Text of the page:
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Millennial homebuyers in B.C. benefiting from pandemic pricing

Low interest rates have acted as a catalyst for the pandemic real estate market.
Image Credit: THE CANADIAN PRESS/Graeme Roy
March 03, 2021 - 8:00 PM

B.C. millennials are jumping on the chance to buy homes, after a pause in the market early in the pandemic, according to a new survey from Royal LePage.

Interest rates have dropped making borrowing costs lower than they’ve been in decades.

“I’m getting millennial clients come with pre-approved fixed five year mortgages of 1.5 per cent. I have never seen rates that low,” said Vancouver-based real estate agent Adil Dinani.

What’s unique this time is that house prices also dipped, so for once in a blue moon home buyers got low prices and low mortgage rates.

Dinani called it a rare alignment.

“It’s given an opportunity to buyers who thought they were priced out, or for whom the prices were unattainable. It’s not pushing folks into something they wouldn’t have done, it’s just letting them get in sooner than they would have expected,” he said.

In the first few months of the pandemic, everything slowed down, including home sales. Properties that were already listed dragged on while people waited to see what the COVID-19 fallout would be.

And so inventory piled up, and interest rates stayed low.

“In the beginning people were just thinking about how to manage life, let alone buy a home. But now that they’re feeling more comfortable about things, including job stability, they’re getting into the market. I haven’t seen this segment of the market so active in probably three years,” Dinani said.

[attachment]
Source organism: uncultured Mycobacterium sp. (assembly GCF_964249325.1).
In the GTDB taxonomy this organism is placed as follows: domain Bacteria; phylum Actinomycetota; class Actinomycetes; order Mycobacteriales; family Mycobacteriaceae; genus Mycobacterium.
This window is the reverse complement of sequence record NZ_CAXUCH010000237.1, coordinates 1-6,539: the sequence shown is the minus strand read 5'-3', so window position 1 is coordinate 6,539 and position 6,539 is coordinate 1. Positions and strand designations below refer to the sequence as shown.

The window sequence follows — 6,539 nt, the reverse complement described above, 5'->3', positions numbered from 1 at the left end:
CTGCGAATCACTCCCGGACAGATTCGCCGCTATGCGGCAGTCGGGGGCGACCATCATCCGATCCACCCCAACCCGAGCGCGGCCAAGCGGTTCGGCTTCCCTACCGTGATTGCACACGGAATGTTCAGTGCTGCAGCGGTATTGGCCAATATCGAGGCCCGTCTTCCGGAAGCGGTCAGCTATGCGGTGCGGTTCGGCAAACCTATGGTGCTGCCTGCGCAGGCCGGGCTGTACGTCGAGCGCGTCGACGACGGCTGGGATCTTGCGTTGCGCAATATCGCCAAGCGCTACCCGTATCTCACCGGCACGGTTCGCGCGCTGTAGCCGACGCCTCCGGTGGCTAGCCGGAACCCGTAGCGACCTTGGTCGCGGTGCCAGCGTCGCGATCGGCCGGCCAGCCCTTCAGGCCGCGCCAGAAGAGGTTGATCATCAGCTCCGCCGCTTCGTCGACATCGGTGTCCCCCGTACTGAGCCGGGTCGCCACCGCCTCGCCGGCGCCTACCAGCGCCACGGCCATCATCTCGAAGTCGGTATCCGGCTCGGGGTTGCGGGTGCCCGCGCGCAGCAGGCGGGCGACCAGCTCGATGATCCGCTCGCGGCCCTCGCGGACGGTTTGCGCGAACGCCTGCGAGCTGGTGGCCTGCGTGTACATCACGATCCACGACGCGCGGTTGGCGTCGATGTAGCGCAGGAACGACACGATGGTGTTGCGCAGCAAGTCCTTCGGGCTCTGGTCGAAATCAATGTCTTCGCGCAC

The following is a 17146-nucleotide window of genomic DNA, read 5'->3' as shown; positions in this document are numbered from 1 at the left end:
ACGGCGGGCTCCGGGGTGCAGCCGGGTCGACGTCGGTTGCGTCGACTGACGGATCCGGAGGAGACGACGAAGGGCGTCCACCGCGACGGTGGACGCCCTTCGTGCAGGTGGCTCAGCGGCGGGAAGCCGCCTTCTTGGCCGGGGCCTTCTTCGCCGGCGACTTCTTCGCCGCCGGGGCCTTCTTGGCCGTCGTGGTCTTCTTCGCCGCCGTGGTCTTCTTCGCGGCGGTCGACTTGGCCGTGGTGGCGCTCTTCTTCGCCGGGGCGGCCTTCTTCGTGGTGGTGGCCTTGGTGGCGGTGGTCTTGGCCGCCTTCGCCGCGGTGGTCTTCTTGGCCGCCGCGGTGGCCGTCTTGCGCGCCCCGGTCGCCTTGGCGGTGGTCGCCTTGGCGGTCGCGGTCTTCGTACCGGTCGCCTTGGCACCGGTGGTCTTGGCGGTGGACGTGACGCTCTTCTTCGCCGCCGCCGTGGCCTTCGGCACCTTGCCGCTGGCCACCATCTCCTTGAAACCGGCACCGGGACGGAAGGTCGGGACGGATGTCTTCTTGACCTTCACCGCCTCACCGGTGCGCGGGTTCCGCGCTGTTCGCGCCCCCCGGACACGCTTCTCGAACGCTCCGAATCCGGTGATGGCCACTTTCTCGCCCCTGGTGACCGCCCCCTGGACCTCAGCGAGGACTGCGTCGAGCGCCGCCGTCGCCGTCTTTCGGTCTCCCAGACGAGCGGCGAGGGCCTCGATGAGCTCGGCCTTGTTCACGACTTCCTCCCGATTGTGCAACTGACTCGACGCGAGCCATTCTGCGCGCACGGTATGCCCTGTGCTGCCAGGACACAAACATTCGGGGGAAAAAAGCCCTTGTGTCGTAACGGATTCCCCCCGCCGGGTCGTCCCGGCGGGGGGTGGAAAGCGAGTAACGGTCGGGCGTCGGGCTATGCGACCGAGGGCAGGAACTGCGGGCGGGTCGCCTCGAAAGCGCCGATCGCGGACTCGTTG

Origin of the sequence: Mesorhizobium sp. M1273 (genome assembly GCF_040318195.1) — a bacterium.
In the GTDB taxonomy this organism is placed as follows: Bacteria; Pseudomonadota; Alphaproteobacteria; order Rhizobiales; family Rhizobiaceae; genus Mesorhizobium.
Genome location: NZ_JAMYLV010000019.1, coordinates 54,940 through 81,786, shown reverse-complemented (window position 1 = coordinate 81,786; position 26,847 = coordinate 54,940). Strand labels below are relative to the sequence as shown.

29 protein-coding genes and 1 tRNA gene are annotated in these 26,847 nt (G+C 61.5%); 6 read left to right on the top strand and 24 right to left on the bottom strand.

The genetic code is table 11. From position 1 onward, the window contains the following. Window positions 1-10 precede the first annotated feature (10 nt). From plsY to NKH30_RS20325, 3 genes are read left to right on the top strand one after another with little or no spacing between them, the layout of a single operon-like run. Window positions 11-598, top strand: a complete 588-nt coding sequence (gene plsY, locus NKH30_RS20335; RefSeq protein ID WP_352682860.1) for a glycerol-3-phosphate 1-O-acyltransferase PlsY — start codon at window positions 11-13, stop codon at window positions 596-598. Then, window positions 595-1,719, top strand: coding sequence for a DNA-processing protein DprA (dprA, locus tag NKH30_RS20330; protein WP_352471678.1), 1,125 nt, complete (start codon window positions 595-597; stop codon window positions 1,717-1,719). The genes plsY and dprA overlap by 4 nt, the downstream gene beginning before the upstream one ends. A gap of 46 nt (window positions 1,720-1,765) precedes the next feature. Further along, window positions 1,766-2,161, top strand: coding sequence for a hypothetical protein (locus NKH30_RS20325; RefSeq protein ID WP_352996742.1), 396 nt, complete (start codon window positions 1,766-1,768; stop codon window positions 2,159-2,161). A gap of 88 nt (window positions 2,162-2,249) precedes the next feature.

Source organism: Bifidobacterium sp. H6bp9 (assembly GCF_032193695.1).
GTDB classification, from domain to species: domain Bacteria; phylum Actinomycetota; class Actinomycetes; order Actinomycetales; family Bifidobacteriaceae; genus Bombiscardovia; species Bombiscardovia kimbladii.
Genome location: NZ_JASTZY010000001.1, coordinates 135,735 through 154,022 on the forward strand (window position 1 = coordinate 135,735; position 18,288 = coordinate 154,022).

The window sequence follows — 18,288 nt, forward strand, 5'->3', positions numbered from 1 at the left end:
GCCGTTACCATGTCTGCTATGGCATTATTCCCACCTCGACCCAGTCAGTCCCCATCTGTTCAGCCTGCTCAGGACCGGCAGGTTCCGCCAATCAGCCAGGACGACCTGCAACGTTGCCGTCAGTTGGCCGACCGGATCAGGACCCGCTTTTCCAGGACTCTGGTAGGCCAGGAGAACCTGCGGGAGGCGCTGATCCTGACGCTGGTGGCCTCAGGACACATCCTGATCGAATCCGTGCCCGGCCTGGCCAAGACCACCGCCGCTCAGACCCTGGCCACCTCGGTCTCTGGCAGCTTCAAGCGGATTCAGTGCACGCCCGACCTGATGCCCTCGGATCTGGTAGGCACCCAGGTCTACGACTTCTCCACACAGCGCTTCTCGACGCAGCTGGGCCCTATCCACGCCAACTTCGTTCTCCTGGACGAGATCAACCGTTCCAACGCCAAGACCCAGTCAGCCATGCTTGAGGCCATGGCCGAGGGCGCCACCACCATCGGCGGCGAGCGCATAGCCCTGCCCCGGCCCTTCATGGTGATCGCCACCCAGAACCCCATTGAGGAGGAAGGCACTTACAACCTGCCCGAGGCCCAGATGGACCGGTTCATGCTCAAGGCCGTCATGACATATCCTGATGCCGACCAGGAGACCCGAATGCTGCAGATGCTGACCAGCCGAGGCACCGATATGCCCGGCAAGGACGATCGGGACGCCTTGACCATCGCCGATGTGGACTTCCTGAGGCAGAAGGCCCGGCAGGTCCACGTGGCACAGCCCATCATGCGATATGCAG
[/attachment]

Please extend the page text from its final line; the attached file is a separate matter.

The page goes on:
By now, he says the condominium market has bottomed out, and detached homes are already high again — in some areas as high as the 2017 “euphoric” market.

Royal LePage predicts prices will be nine per cent higher, on aggregate, than last year, and Dinani’s already seeing price half-way to that mark.

While low interest rates remain a good opportunity for buyers, he warns against making emotional the fear of missing out. Usually a term used to describe missing out on social events, Dinani said he’s starting to see it where first time homebuyers are being outbid of three, four, five even six times before finally getting to close the sale.

“You almost get fatigued to a certain point where you’re just like, let’s just get this done.”

The survey, which interviewed 2,000 subjects, found that almost half of 25 to 35 year-olds in B.C. already own their own home, and a quarter of them bought their first home during the pandemic.

— This story was originally published by the North Island Gazette.

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